Antisense ODN for the α2C-adrenergic receptor significantly attenuated not only α2 antinociception but also μ and A1 antinociception (Fig.7 A–C). Sense α2C-adrenergic receptor ODN was without effect on PGE2 hyperalgesia, μ antinociception, or α2 antinociception.
The data from these antisense ODN experiments suggest that α2-adrenergic receptors are required for μ and A1 antinociception. In addition, they suggest that the μ-opioid receptor is required for α2 antinociception. Thus, multiple receptors are involved in the production of antinociception by μ, α2, and A1agonists.
In this study, we tested the hypothesis that peripheral antinociception produced by μ, α2, and A1agonists exhibit cross-tolerance after repeated exposure to these agents. This hypothesis arose from previous data demonstrating that μ, α2, and A1 receptors can signal via a common second messenger, namely activation of an inhibitory G-protein (Sharma et al., 1975; Law et al., 1981; Childers and Rivere, 1989; Mankmann et al., 1988). In all experiments evaluating cross-tolerance and cross-dependence, complete symmetry was found for μ, α2, and A1. These findings support the hypothesis that there is a common signaling pathway for these three receptors. Although the mechanisms of tolerance and dependence in primary afferent nociceptors is unknown, in other systems the protein kinase C second messenger system has been implicated (Mao et al., 1995;Mayer et al., 1995). The role of this second messenger system in the tolerance and dependence to peripheral antinociception is currently being investigated. These data also suggest that clinically these pharmacologies may not be cross-substituted in dependent individuals.
As a control for the cross-withdrawal experiments, we tested whether there was blockade of antinociception by heterologous antagonists in naive animals. Unexpectedly, we found that the α2antagonist blocked not only α2 antinociception but also A1 and μ antinociception, that both μ and A1 antagonists blocked α2 antinociception, and that there was no such heterologous antagonism between μ and A1 ligands in antinociception. The absence of an interaction between μ and A1 antinociception is unlikely to be a result of an inadequate dose of antagonist because even at a very high dose (1 μg) no cross-antagonism was observed (unpublished observations).
There are known mechanisms by which antagonists can heterologously antagonize the actions of an agonist at another receptor class. First, when a receptor ligand is not highly selective, at sufficiently high doses it will bind to another receptor to displace a heterologous ligand (Cicero et al., 1974; Spiehler et al., 1978; Blank et al., 1983). However, clonidine binding is not displaced from neuronal membranes by morphine or naloxone (Golombiowska-Nikitkin et al., 1980). Second, there may be physical interactions between the receptors in the cell membrane. Such interactions have been suggested to explain effects of agonist combinations that are greater than additive (synergistic) or less than additive (antagonistic) than the effects seen at the different receptors. For example, an α2 agonist attenuates both A1 and μ mediated inhibition of norepinephrine release from sympathetic nerve endings; this interaction has been suggested to occur at the level of the receptor (Bucher et al., 1992). Furthermore, Bentley et al. (1983) have hypothesized that α-adrenoceptor and opioid receptors may be linked, either via second messenger systems or physically in the membrane.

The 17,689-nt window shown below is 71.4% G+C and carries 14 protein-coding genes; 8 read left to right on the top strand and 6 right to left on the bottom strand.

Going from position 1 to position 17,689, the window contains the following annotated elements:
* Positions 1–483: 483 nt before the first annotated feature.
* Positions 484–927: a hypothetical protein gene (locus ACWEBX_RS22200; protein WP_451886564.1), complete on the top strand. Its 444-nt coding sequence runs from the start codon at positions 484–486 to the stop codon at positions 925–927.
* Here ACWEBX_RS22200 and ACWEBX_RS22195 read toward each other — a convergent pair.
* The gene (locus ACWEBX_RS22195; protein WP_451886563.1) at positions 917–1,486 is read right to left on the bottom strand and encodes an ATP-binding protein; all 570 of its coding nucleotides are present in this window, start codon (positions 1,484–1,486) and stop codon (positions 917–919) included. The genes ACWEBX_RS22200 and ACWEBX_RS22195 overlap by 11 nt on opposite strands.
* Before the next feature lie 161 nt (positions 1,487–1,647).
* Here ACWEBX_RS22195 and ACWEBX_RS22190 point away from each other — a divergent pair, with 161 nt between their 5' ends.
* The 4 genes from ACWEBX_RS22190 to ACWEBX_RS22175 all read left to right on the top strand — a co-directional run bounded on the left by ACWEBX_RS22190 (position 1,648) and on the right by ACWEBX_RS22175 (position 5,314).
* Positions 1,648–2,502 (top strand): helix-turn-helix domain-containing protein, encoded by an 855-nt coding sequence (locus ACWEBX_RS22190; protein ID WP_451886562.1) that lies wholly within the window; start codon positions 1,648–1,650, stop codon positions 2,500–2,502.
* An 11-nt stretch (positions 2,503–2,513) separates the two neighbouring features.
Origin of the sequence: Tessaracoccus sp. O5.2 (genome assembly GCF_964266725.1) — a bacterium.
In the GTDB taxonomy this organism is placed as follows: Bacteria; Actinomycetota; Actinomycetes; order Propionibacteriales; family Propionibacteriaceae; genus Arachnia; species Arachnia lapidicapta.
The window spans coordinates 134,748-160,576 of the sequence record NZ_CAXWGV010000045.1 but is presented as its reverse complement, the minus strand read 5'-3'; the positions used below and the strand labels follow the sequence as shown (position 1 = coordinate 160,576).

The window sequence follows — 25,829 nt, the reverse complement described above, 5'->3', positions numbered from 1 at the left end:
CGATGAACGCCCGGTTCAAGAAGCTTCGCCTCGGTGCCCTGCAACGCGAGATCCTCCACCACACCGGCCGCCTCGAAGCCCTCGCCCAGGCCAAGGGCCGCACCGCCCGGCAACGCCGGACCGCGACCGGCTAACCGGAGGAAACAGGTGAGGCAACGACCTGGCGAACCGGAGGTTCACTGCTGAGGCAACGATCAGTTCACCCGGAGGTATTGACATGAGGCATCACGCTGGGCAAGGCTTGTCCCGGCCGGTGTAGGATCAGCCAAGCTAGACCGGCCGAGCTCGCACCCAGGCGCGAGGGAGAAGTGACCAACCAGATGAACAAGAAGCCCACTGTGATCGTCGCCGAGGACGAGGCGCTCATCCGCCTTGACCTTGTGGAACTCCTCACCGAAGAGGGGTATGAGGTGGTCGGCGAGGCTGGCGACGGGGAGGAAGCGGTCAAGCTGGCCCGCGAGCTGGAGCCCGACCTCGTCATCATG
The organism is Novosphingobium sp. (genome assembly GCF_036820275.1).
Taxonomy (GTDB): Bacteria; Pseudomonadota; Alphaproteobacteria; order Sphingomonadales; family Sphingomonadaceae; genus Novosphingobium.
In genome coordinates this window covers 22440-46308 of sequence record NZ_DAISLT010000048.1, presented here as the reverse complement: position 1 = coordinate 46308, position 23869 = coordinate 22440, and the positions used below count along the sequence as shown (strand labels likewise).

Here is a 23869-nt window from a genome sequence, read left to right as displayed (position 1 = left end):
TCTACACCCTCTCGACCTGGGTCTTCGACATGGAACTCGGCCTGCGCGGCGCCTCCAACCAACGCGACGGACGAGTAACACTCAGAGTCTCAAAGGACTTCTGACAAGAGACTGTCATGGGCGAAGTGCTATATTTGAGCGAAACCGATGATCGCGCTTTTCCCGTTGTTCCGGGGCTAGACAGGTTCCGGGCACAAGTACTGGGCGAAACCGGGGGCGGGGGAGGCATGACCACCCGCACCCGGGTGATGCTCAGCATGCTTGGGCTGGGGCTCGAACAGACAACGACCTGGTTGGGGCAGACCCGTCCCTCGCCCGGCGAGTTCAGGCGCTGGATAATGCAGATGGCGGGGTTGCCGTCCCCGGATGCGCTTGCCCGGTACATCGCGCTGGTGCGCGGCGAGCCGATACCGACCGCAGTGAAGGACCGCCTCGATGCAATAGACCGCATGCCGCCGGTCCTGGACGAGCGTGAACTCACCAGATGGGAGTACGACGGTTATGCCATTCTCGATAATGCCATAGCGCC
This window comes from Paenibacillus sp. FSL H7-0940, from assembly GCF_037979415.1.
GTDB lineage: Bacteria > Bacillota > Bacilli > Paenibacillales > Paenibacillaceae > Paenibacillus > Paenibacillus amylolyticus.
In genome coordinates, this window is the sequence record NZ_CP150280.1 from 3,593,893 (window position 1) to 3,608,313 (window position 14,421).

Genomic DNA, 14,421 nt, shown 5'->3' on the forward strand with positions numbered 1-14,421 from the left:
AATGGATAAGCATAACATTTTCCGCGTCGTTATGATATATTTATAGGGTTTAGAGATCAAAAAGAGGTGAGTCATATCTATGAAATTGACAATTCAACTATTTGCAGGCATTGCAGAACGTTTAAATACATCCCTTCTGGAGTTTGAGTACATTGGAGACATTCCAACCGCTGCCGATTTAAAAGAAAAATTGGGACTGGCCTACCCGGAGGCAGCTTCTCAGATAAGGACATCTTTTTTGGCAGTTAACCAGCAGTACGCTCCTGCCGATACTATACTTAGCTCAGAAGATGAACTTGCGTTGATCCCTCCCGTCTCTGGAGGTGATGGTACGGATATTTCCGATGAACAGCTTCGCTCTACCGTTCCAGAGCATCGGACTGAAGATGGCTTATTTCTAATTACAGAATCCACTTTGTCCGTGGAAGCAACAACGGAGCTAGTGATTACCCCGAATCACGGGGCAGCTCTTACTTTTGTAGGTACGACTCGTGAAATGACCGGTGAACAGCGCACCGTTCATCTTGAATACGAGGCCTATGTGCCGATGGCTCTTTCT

We hypothesize from the data in our experiments that the α2 receptor is arranged topologically between the μ and A1 receptors to form a receptor complex (Fig.8). This hypothesis is supported by the observation that antisense oligodeoxynucleotides against μ-opioid receptor reduced not only μ antinociception, but also α2 antinociception, while preserving A1 antinociception, whereas the α2C antisense oligodeoxynucleotide reduced the antinociceptive effects of all three receptor systems, α2, A1, and μ. The preservation of A1 antinociception after μ antisense treatment but not after α2C antisense treatment suggests that the effect of receptor attenuation in the terminal is of short-range topologically. The same profile of interactions between α2, μ, and A1 were found in assessing the ability of a heterologous agonist to block withdrawal induced by the homologous antagonist in a tolerant paw.
In summary, we have demonstrated that there is a symmetry for the three agonists for production of tolerance and dependence. There was also an unexpected interaction, which seems to occur at the level of the receptor, between α2 and μ receptors and α2 and A1 receptors, but not between μ and A1 receptors. The results suggest the hypothesis that these three receptors may be coupled physically in the plasma membrane.
Correspondence should be addressed to Dr. Jon D. Levine, Department of Anatomy, University of California-San Francisco, 521 Parnassus Avenue, San Francisco, CA 94143-0452.